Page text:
The view down the brass nipple pipe: you can see the orifice drilled in the center. Check it inside and out for burrs. 

The individual dimensions of the brass pieces aren't actually all that important: I just went to the local Ace, explained what I needed along the lines of the above, and they put the pieces together for me.

Just a word of warning for those of you who (like me) are not familiar at all with piping: make sure the thread sizes match. When I first built this torch, I went back and forth to the hardware store several times before I realized there wasn't one standard thread size. Who knew, right? 

To summarize, the basic setup is like so: Three black iron componenets: two bell couplers on either end of a 3/4" nipple. One end expells the flame into the forge, the other is the intake and supports the brass piping. 
The propane goes from the tank through a hose, through an adaptor, into a brass nipple piece which is inserted perpendicularly into the intake coupler and capped on the other end. The propane is expelled through a hole in the center of the brass nipple piece, into the black iron shaft, and expelled out the flare at the other end where it is burned. 

Now, where the brass pipe is inserted into the intake coupler, you will notice that there isn't anything holding it still: the pipe will be relatively free to rotate, which you don't want happening. I marked the opposite side from the orifice with a sharpie so that I know when it is oriented correctly. It could be possible to redesign the torch so that the brass pipe is impossible to turn, but I kept it as is, and make sure to double check the orientation before I light the forge. The ability to rotate the pipe also enables me to help fine tune the burning, to get 100% combustion.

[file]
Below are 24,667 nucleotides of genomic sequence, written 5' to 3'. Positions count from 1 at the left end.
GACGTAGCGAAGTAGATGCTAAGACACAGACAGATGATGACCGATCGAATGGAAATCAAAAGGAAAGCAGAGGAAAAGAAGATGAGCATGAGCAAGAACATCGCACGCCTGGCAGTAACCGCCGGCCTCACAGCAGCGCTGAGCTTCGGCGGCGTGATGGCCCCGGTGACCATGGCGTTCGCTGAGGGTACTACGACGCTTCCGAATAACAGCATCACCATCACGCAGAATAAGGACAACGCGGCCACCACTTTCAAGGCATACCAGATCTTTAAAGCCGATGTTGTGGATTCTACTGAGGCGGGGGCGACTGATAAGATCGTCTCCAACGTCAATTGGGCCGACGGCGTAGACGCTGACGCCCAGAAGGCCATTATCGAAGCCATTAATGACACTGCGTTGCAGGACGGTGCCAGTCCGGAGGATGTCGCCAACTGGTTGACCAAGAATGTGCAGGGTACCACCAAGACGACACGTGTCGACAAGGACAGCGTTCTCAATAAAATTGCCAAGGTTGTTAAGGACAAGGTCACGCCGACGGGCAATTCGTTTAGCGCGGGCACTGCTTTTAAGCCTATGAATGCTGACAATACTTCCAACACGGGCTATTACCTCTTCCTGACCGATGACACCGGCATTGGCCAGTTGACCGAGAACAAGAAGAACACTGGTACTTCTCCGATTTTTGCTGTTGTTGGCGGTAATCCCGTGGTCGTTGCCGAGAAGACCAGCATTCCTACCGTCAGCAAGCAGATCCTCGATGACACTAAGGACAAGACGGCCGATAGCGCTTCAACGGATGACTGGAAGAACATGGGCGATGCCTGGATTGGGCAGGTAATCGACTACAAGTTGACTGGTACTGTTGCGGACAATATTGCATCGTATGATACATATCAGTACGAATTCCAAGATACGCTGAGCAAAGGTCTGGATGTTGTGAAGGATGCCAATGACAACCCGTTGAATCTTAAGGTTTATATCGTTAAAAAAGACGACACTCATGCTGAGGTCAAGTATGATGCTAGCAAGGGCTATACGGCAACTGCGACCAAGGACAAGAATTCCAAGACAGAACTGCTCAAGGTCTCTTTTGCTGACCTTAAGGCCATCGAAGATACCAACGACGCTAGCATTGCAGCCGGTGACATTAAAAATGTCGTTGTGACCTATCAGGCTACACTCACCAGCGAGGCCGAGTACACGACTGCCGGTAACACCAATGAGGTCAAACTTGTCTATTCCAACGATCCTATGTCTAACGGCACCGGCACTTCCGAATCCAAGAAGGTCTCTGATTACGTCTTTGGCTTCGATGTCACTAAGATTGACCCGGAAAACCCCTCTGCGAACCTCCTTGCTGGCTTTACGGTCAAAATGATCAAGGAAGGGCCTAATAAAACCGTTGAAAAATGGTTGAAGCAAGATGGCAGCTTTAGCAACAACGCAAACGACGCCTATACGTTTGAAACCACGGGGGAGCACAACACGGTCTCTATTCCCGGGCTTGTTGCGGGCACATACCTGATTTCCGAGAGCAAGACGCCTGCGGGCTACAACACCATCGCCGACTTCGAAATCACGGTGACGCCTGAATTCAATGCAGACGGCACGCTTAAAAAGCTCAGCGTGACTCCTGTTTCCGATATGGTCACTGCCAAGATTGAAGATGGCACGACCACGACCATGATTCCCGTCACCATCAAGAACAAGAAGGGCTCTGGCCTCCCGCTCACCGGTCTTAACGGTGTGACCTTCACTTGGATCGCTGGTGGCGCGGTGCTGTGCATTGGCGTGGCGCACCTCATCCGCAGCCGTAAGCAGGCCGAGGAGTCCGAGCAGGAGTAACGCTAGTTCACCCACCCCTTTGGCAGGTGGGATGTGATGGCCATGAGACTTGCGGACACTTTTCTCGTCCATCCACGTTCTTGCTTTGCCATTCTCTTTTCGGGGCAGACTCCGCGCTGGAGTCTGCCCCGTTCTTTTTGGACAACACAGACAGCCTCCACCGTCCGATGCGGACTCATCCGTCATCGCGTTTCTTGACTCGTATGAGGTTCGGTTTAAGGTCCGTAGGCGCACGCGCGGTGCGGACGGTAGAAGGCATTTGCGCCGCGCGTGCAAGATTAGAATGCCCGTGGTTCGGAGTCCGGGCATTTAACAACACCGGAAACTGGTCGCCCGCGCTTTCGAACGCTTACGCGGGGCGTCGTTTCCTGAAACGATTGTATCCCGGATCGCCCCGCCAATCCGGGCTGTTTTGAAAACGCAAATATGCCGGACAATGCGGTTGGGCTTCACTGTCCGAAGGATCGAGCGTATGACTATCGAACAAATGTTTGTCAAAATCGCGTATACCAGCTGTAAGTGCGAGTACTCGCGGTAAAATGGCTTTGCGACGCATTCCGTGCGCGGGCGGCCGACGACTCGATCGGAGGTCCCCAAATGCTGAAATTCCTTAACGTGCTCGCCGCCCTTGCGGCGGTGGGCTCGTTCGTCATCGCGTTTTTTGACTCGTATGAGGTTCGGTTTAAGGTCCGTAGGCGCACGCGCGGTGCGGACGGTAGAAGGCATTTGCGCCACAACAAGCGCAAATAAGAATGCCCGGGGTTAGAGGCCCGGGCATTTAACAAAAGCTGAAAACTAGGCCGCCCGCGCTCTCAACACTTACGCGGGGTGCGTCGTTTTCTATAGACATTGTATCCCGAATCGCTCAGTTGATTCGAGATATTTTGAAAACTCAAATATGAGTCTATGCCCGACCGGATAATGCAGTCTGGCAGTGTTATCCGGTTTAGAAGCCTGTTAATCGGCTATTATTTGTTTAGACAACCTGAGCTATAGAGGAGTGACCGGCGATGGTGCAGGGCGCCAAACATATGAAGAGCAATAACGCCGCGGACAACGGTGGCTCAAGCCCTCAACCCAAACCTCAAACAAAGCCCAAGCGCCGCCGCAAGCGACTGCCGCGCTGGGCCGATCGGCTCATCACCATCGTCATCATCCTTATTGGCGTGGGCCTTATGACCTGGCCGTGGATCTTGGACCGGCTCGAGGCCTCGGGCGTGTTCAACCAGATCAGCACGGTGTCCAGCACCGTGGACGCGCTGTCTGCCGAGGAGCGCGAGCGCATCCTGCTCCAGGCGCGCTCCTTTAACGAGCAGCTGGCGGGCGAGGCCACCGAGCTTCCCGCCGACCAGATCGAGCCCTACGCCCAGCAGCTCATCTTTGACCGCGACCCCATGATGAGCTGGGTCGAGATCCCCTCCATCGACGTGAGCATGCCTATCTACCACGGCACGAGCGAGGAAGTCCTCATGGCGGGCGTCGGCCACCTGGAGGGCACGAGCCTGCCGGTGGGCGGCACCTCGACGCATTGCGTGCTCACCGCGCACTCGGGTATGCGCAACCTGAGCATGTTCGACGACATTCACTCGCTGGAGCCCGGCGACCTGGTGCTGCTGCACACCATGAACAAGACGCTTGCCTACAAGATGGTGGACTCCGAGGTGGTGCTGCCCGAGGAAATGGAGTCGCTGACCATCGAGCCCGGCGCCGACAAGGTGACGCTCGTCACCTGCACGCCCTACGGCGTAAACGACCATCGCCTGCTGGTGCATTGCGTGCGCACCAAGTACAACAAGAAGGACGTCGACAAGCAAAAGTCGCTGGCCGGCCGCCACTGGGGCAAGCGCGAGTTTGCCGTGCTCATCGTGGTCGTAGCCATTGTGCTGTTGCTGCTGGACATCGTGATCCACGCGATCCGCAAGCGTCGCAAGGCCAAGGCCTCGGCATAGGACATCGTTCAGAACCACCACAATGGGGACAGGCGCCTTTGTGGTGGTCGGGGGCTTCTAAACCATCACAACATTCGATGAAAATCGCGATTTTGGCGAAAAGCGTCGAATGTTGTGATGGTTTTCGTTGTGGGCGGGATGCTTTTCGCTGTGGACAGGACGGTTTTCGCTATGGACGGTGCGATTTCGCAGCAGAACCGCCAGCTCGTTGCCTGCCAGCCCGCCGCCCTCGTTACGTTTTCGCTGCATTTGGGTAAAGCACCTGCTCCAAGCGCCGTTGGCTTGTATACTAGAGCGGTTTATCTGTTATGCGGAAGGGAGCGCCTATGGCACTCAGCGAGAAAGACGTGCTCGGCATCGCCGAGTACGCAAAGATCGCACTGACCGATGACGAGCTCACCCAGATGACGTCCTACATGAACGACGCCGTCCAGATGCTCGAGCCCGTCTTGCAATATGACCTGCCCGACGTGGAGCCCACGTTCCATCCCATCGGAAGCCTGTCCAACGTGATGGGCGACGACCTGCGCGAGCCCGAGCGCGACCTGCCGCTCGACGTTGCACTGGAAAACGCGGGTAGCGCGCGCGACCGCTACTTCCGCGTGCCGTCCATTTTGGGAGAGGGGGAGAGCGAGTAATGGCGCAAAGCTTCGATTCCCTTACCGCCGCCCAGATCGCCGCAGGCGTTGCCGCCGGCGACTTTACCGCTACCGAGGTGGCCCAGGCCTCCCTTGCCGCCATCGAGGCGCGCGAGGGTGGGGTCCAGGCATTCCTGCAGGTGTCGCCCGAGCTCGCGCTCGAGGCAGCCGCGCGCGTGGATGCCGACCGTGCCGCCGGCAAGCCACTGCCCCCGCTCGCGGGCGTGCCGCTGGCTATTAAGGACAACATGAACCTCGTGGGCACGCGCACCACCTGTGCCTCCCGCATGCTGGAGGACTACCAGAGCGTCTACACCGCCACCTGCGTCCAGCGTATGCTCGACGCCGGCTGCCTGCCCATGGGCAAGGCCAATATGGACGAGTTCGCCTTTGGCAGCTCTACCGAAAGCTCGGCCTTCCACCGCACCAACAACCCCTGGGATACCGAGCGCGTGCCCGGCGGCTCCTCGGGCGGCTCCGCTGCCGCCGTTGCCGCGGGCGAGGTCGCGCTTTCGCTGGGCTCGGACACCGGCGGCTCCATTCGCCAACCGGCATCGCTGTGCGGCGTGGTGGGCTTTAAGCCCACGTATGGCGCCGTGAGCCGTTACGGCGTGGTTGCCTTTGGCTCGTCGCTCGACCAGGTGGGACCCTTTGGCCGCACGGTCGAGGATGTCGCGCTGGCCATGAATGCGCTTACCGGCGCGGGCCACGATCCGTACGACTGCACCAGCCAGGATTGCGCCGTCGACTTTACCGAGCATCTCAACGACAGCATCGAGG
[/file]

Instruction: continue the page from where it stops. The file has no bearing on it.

As time goes along I will be making upgrades, tweaks, and repairs to the burner, but this is a very solid, efficient, and working torch that is the perfect size for simple knife forging.

With that, I've completed (for now) the new forge build. The entire series can be found on my site here. If you have any questions or comments, please shoot me an email, I would love to hear them! I am not an expert, and there is loads that I have left to learn.


A very valuable resource that I found only after completing the torch can be found here. I believe it is written by Ron Reil himself, the pioneer of this style of burner. It is very clearly a go-to resource if you plan on building a torch of your own. 

Caleb Harris

I’ve always fooled around with tools and hardware, but I think my passion with blades started far back in my childhood: wooden swordfights with the neighborhood kids. I became the neighborhood “blacksmith”, using my grandfather’s tools to hammer little crossguards onto wooden sticks. I always tried to find the best scrap wood: lightest, strongest, trying to get the perfect length and shape for each “customer”. This started my passion with blades.
When I was ten years old, I joined a local rock and gem club, learning stonecutting and cabbing, and through that came to take silversmithing lessons from a local jeweler. It wasn’t until around the age of 13, that I turned my attention to bladesmithing, which has captured my heart. 
 My personal obsession with bladesmithing, as I’m sure you can relate, isn’t just the joy and passion of the making: the musical clang of the hammer on steel, the shower of sparks on the grinder, the whisk of the blade over the sharpening stone, but also of the fulfillment in creating something that is twofold: that of beauty, and that of function. It’s trying to make something that is as much an art piece, as a tool that you can trust your life with. That’s what caught my heart, and the pursuit of that perfect combination still drives me.